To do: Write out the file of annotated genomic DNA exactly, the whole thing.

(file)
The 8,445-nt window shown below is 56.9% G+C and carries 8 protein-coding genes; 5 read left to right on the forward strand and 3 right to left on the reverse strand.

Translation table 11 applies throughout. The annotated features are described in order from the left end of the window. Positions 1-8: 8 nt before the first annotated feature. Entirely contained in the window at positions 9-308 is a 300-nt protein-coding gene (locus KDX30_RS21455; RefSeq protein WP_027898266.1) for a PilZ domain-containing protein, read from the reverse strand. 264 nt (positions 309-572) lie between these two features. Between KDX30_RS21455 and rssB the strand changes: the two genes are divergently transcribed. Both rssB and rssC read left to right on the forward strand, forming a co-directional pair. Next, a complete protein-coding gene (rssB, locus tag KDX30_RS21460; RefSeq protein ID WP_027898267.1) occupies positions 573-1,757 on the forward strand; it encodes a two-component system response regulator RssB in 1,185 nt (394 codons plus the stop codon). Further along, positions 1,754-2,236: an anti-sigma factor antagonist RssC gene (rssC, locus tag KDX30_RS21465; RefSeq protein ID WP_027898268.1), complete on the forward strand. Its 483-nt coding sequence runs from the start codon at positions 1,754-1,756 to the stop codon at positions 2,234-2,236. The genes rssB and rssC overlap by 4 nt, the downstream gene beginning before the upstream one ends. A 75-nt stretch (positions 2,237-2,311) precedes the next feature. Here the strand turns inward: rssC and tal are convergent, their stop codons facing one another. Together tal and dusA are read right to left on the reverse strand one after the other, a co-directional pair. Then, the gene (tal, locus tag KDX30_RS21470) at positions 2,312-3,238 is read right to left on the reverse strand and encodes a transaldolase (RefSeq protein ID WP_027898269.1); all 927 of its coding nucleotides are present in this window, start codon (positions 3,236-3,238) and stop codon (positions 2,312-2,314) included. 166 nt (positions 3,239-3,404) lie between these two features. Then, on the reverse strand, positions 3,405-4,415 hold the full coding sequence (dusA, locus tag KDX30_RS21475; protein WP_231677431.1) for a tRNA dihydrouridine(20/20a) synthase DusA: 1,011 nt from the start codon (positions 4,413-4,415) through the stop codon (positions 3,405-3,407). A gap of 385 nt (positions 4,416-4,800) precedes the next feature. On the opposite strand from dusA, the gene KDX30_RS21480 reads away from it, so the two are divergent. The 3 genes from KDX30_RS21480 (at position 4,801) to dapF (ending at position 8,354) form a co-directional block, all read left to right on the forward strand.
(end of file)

The 8,445-nt window shown below is 56.9% G+C and carries 8 protein-coding genes; 5 read left to right on the forward strand and 3 right to left on the reverse strand.

Translation table 11 applies throughout. The annotated features are described in order from the left end of the window. Positions 1-8: 8 nt before the first annotated feature. Entirely contained in the window at positions 9-308 is a 300-nt protein-coding gene (locus KDX30_RS21455; RefSeq protein WP_027898266.1) for a PilZ domain-containing protein, read from the reverse strand. 264 nt (positions 309-572) lie between these two features. Between KDX30_RS21455 and rssB the strand changes: the two genes are divergently transcribed. Both rssB and rssC read left to right on the forward strand, forming a co-directional pair. Next, a complete protein-coding gene (rssB, locus tag KDX30_RS21460; RefSeq protein ID WP_027898267.1) occupies positions 573-1,757 on the forward strand; it encodes a two-component system response regulator RssB in 1,185 nt (394 codons plus the stop codon). Further along, positions 1,754-2,236: an anti-sigma factor antagonist RssC gene (rssC, locus tag KDX30_RS21465; RefSeq protein ID WP_027898268.1), complete on the forward strand. Its 483-nt coding sequence runs from the start codon at positions 1,754-1,756 to the stop codon at positions 2,234-2,236. The genes rssB and rssC overlap by 4 nt, the downstream gene beginning before the upstream one ends. A 75-nt stretch (positions 2,237-2,311) precedes the next feature. Here the strand turns inward: rssC and tal are convergent, their stop codons facing one another. Together tal and dusA are read right to left on the reverse strand one after the other, a co-directional pair. Then, the gene (tal, locus tag KDX30_RS21470) at positions 2,312-3,238 is read right to left on the reverse strand and encodes a transaldolase (RefSeq protein ID WP_027898269.1); all 927 of its coding nucleotides are present in this window, start codon (positions 3,236-3,238) and stop codon (positions 2,312-2,314) included. 166 nt (positions 3,239-3,404) lie between these two features. Then, on the reverse strand, positions 3,405-4,415 hold the full coding sequence (dusA, locus tag KDX30_RS21475; protein WP_231677431.1) for a tRNA dihydrouridine(20/20a) synthase DusA: 1,011 nt from the start codon (positions 4,413-4,415) through the stop codon (positions 3,405-3,407). A gap of 385 nt (positions 4,416-4,800) precedes the next feature. On the opposite strand from dusA, the gene KDX30_RS21480 reads away from it, so the two are divergent. The 3 genes from KDX30_RS21480 (at position 4,801) to dapF (ending at position 8,354) form a co-directional block, all read left to right on the forward strand.